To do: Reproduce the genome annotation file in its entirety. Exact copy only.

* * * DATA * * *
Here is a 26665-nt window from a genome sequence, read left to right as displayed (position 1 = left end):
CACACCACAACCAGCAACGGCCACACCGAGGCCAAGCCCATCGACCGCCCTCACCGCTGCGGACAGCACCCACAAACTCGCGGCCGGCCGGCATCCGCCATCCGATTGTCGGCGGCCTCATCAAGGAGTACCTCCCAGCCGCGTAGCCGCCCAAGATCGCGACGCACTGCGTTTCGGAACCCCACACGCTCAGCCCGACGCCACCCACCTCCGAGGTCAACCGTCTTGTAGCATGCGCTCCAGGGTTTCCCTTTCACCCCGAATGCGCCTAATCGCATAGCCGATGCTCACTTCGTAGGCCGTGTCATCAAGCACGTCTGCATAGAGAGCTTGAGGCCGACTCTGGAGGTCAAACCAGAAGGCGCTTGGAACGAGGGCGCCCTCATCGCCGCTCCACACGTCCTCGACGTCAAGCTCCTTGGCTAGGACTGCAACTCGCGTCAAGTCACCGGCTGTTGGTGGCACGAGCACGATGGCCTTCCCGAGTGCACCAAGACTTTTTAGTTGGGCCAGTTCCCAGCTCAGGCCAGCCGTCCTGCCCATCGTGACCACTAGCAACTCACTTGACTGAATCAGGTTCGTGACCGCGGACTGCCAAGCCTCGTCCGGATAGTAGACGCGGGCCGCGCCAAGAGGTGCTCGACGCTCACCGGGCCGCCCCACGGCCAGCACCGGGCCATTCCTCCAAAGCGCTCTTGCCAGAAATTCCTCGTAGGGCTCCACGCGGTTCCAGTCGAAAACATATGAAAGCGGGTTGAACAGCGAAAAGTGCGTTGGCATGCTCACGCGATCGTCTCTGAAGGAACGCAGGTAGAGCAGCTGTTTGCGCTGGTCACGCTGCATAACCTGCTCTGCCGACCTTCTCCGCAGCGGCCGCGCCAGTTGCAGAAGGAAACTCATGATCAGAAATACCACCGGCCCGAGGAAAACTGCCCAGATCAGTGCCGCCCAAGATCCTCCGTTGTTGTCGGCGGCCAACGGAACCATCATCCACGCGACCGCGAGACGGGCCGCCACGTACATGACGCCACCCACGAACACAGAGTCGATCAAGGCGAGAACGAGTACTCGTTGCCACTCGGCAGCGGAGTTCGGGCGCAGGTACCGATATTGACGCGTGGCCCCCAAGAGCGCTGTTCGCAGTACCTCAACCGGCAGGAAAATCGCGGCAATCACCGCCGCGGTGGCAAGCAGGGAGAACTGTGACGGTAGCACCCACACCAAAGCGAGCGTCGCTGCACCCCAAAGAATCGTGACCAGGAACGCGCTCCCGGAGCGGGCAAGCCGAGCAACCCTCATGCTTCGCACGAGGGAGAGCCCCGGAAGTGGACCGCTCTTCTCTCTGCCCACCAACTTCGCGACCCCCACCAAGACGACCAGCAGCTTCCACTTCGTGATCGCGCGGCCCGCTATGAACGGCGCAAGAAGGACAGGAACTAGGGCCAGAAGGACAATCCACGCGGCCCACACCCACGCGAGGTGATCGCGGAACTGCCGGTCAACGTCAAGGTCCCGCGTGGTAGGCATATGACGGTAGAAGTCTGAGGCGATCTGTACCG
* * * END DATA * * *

Here is a 26665-nt window from a genome sequence, read left to right as displayed (position 1 = left end):
CACACCACAACCAGCAACGGCCACACCGAGGCCAAGCCCATCGACCGCCCTCACCGCTGCGGACAGCACCCACAAACTCGCGGCCGGCCGGCATCCGCCATCCGATTGTCGGCGGCCTCATCAAGGAGTACCTCCCAGCCGCGTAGCCGCCCAAGATCGCGACGCACTGCGTTTCGGAACCCCACACGCTCAGCCCGACGCCACCCACCTCCGAGGTCAACCGTCTTGTAGCATGCGCTCCAGGGTTTCCCTTTCACCCCGAATGCGCCTAATCGCATAGCCGATGCTCACTTCGTAGGCCGTGTCATCAAGCACGTCTGCATAGAGAGCTTGAGGCCGACTCTGGAGGTCAAACCAGAAGGCGCTTGGAACGAGGGCGCCCTCATCGCCGCTCCACACGTCCTCGACGTCAAGCTCCTTGGCTAGGACTGCAACTCGCGTCAAGTCACCGGCTGTTGGTGGCACGAGCACGATGGCCTTCCCGAGTGCACCAAGACTTTTTAGTTGGGCCAGTTCCCAGCTCAGGCCAGCCGTCCTGCCCATCGTGACCACTAGCAACTCACTTGACTGAATCAGGTTCGTGACCGCGGACTGCCAAGCCTCGTCCGGATAGTAGACGCGGGCCGCGCCAAGAGGTGCTCGACGCTCACCGGGCCGCCCCACGGCCAGCACCGGGCCATTCCTCCAAAGCGCTCTTGCCAGAAATTCCTCGTAGGGCTCCACGCGGTTCCAGTCGAAAACATATGAAAGCGGGTTGAACAGCGAAAAGTGCGTTGGCATGCTCACGCGATCGTCTCTGAAGGAACGCAGGTAGAGCAGCTGTTTGCGCTGGTCACGCTGCATAACCTGCTCTGCCGACCTTCTCCGCAGCGGCCGCGCCAGTTGCAGAAGGAAACTCATGATCAGAAATACCACCGGCCCGAGGAAAACTGCCCAGATCAGTGCCGCCCAAGATCCTCCGTTGTTGTCGGCGGCCAACGGAACCATCATCCACGCGACCGCGAGACGGGCCGCCACGTACATGACGCCACCCACGAACACAGAGTCGATCAAGGCGAGAACGAGTACTCGTTGCCACTCGGCAGCGGAGTTCGGGCGCAGGTACCGATATTGACGCGTGGCCCCCAAGAGCGCTGTTCGCAGTACCTCAACCGGCAGGAAAATCGCGGCAATCACCGCCGCGGTGGCAAGCAGGGAGAACTGTGACGGTAGCACCCACACCAAAGCGAGCGTCGCTGCACCCCAAAGAATCGTGACCAGGAACGCGCTCCCGGAGCGGGCAAGCCGAGCAACCCTCATGCTTCGCACGAGGGAGAGCCCCGGAAGTGGACCGCTCTTCTCTCTGCCCACCAACTTCGCGACCCCCACCAAGACGACCAGCAGCTTCCACTTCGTGATCGCGCGGCCCGCTATGAACGGCGCAAGAAGGACAGGAACTAGGGCCAGAAGGACAATCCACGCGGCCCACACCCACGCGAGGTGATCGCGGAACTGCCGGTCAACGTCAAGGTCCCGCGTGGTAGGCATATGACGGTAGAAGTCTGAGGCGATCTGTACCG